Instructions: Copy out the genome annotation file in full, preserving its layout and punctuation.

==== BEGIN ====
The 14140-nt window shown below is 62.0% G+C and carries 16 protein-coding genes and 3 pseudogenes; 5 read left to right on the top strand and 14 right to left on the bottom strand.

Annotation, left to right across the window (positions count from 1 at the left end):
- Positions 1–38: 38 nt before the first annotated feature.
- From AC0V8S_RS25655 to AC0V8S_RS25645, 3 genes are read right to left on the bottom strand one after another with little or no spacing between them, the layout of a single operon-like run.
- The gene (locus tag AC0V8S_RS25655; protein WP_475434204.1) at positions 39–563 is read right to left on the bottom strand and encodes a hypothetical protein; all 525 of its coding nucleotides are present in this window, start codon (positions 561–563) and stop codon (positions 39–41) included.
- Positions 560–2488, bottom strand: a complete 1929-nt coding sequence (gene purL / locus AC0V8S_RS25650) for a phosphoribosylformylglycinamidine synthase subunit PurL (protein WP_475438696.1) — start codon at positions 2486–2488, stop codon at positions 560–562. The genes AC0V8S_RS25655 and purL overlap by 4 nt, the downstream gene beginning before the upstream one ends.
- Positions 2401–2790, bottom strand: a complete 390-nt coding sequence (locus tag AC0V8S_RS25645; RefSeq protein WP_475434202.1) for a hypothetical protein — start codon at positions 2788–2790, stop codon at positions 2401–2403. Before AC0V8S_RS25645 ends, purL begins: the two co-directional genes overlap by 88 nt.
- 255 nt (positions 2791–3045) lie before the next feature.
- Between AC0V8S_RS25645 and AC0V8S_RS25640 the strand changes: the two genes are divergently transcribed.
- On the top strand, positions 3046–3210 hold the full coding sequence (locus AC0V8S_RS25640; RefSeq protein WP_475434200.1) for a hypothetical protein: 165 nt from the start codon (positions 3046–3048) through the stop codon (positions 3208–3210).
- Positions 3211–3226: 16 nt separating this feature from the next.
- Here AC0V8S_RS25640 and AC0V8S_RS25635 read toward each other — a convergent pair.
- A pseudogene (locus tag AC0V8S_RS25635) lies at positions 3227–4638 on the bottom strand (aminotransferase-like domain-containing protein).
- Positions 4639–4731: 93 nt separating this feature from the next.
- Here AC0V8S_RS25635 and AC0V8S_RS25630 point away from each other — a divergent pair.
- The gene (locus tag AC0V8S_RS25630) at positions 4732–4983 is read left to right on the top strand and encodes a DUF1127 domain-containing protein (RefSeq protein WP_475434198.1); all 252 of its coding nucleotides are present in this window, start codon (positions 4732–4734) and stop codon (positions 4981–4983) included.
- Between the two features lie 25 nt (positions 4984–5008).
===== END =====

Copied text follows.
The 14140-nt window shown below is 62.0% G+C and carries 16 protein-coding genes and 3 pseudogenes; 5 read left to right on the top strand and 14 right to left on the bottom strand.

Annotation, left to right across the window (positions count from 1 at the left end):
- Positions 1–38: 38 nt before the first annotated feature.
- From AC0V8S_RS25655 to AC0V8S_RS25645, 3 genes are read right to left on the bottom strand one after another with little or no spacing between them, the layout of a single operon-like run.
- The gene (locus tag AC0V8S_RS25655; protein WP_475434204.1) at positions 39–563 is read right to left on the bottom strand and encodes a hypothetical protein; all 525 of its coding nucleotides are present in this window, start codon (positions 561–563) and stop codon (positions 39–41) included.
- Positions 560–2488, bottom strand: a complete 1929-nt coding sequence (gene purL / locus AC0V8S_RS25650) for a phosphoribosylformylglycinamidine synthase subunit PurL (protein WP_475438696.1) — start codon at positions 2486–2488, stop codon at positions 560–562. The genes AC0V8S_RS25655 and purL overlap by 4 nt, the downstream gene beginning before the upstream one ends.
- Positions 2401–2790, bottom strand: a complete 390-nt coding sequence (locus tag AC0V8S_RS25645; RefSeq protein WP_475434202.1) for a hypothetical protein — start codon at positions 2788–2790, stop codon at positions 2401–2403. Before AC0V8S_RS25645 ends, purL begins: the two co-directional genes overlap by 88 nt.
- 255 nt (positions 2791–3045) lie before the next feature.
- Between AC0V8S_RS25645 and AC0V8S_RS25640 the strand changes: the two genes are divergently transcribed.
- On the top strand, positions 3046–3210 hold the full coding sequence (locus AC0V8S_RS25640; RefSeq protein WP_475434200.1) for a hypothetical protein: 165 nt from the start codon (positions 3046–3048) through the stop codon (positions 3208–3210).
- Positions 3211–3226: 16 nt separating this feature from the next.
- Here AC0V8S_RS25640 and AC0V8S_RS25635 read toward each other — a convergent pair.
- A pseudogene (locus tag AC0V8S_RS25635) lies at positions 3227–4638 on the bottom strand (aminotransferase-like domain-containing protein).
- Positions 4639–4731: 93 nt separating this feature from the next.
- Here AC0V8S_RS25635 and AC0V8S_RS25630 point away from each other — a divergent pair.
- The gene (locus tag AC0V8S_RS25630) at positions 4732–4983 is read left to right on the top strand and encodes a DUF1127 domain-containing protein (RefSeq protein WP_475434198.1); all 252 of its coding nucleotides are present in this window, start codon (positions 4732–4734) and stop codon (positions 4981–4983) included.
- Between the two features lie 25 nt (positions 4984–5008).